I can see it must be infuriating to realize that so many young people don’t even know that they can spend their lives learning, thinking and debating the really big ideas that underlie our civilization, or which are proposed as replacements for or amendments to these. And it’s even worse if they think they can, but think they have to adhere to a particular political or philosophical orthodoxy to do so. I suspect that last hasn’t always been an unusual problem, though.

    But what to do about it? It’s all very well to identify a problem, but then you need a solution. Or at least, a partial solution.

    And deepest sympathy for your struggles with the copyeditor. I’ve never written a book, but remember my sufferings through the editing and revision of the longest paper I ever wrote – if the person doing it had been that clueless about English, the process would have been intolerable!


    25 Feb 10 at 7:26 am

  2. OK, first lesson: If your primary objection to Sowell’s new book is that the title will discourage kids who don’t read it from examining conservative ideas, don’t begin the tirade with “Sowell is wrong, because by defining ‘intellectual’ differently, I can come to a different conclusion.” Start with “Sowell’s title damages his cause and mine.” For that matter, don’t wait three or four days to say that whether he’s right or wrong is immaterial to you.
    (“What IS the title of Sowell’s new book, anyway?” he asks.)

    Second lesson: It’s ALWAYS a bad idea to be sarcastic about a subject when you’re normally fanatical. That confuses readers. And you’re very defensive normally about the upper half of the First Tier and their degrees.

    As for defining intellectuals not by what they do but by what they are, didn’t we start with a definition of an intellectual–a Jane definition, not a Sowell one–as someone working with certain ideas? That sounds more like an activity than a condition. I don’t like “definitions” which say, in effect “we know who we are,” though they can be very handy when the time comes to discard embarassments.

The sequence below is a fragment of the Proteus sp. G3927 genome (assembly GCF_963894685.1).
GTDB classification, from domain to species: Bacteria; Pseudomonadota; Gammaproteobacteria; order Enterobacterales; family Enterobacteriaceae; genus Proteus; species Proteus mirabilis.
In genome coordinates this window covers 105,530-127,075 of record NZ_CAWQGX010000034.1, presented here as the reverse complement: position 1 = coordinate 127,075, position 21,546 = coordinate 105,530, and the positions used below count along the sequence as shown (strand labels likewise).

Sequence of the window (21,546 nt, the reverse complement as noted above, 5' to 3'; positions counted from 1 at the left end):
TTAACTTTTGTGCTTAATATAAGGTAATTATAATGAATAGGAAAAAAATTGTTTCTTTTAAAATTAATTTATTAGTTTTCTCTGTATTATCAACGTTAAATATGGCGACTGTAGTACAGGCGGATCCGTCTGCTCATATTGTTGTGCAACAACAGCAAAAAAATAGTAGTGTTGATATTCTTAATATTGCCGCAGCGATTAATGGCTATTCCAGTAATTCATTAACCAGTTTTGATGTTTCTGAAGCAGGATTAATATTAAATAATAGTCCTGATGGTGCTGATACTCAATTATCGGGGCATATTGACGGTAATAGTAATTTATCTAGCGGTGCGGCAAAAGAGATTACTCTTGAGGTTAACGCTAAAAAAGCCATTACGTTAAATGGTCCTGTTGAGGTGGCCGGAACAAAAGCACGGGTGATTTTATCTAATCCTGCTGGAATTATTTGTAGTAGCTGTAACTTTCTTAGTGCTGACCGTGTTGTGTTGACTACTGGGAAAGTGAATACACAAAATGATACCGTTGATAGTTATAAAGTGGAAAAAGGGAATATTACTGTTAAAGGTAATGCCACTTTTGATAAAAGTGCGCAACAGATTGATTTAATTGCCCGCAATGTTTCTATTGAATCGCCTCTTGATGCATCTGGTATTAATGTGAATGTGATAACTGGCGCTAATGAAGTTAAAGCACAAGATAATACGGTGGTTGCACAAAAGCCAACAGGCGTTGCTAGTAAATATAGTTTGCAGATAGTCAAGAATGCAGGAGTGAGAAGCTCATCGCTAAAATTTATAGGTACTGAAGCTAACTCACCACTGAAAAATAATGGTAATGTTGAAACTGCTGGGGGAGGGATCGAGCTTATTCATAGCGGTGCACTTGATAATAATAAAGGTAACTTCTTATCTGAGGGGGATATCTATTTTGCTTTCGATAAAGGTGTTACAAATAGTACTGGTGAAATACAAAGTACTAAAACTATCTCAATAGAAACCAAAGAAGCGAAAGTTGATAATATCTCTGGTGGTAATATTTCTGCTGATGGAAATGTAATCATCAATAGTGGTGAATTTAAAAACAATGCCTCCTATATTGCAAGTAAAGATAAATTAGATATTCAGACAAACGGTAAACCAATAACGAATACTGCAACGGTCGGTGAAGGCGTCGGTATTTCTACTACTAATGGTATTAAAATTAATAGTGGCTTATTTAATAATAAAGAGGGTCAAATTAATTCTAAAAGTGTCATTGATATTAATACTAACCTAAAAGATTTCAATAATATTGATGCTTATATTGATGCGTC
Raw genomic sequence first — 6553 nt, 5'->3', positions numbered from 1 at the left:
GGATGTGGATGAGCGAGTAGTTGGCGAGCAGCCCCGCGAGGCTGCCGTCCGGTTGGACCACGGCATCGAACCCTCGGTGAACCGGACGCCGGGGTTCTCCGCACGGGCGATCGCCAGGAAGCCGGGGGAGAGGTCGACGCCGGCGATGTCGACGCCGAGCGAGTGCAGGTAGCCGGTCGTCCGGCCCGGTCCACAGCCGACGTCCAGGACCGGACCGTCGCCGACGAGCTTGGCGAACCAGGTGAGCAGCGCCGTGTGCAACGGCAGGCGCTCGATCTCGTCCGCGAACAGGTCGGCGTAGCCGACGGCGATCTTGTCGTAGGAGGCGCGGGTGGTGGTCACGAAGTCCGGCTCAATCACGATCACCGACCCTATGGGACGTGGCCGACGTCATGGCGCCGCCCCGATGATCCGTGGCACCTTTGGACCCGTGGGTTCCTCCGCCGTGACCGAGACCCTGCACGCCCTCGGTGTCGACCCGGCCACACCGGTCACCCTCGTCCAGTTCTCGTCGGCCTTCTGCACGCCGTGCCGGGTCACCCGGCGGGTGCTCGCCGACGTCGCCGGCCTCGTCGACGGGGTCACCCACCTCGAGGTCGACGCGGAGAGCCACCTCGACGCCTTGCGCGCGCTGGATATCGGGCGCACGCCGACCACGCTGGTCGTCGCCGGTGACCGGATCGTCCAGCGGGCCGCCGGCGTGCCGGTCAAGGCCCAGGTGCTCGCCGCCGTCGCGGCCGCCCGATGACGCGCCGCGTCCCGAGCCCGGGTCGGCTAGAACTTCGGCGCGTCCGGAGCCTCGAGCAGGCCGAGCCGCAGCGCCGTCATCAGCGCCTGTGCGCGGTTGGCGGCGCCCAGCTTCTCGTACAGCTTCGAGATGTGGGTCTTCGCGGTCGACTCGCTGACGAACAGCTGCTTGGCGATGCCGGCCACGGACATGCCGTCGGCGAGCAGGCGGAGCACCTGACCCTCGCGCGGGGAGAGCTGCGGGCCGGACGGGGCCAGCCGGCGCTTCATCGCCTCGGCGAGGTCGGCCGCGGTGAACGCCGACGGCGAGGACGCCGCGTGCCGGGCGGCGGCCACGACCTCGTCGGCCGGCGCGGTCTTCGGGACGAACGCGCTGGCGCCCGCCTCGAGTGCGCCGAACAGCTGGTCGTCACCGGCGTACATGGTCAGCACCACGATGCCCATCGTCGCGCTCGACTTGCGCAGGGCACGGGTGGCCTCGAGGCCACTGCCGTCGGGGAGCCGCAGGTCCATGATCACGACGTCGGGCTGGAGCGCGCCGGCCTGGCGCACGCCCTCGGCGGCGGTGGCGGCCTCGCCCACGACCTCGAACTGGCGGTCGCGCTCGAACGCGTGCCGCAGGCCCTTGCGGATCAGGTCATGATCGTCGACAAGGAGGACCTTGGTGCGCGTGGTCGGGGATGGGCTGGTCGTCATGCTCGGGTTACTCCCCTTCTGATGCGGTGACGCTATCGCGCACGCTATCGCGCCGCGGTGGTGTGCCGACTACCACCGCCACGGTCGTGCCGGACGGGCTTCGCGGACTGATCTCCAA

Which is, of course, the primary reason I dislike them.


    25 Feb 10 at 5:18 pm

  3. “And that fourteen year old kid of mine, the one with the talent and the drive and the passionate commitment to the life of the mind, will get the impression, yet again, that anything to the right of Keith Olbermann is antagonistic to everything he loves.

    It’s bugging me that I seem to be having a very hard time getting this across. ”

    Sheesh! I’ve blown away two attempts to answer this point in detail.

    To heck with the detail; let’s get to the nitty-gritty.

    Your sons and, I suspect, most other kids with the ability to achieve a life of the mind will either come from privileged backgrounds with sufficient family intellectualism and relative wealth, or simply be so brilliant, like Sowell, to make it despite the real and perceived obstacles to be faced by most adequately talented people. But the reality for the rest is relative poverty, the need to work to survive all levels of their education, and to compete for limited opportunities in academia against more privileged people while
    still trying to live a semblance of a normal life among family and friends who most likely share neither their talents nor their

    Given all the real obstacles in the paths of the average life of the mind aspirants, the sort of concerns you express above about the discouragement perceived in the criticisms of “intellectuals” –
    however defined, whether such criticism is informed, like Sowell’s, or ignorant, like mine, simply pale into insignificance.

    Neither your son nor anyone else with the talent and ambition will take the slightest notice.


    26 Feb 10 at 2:47 am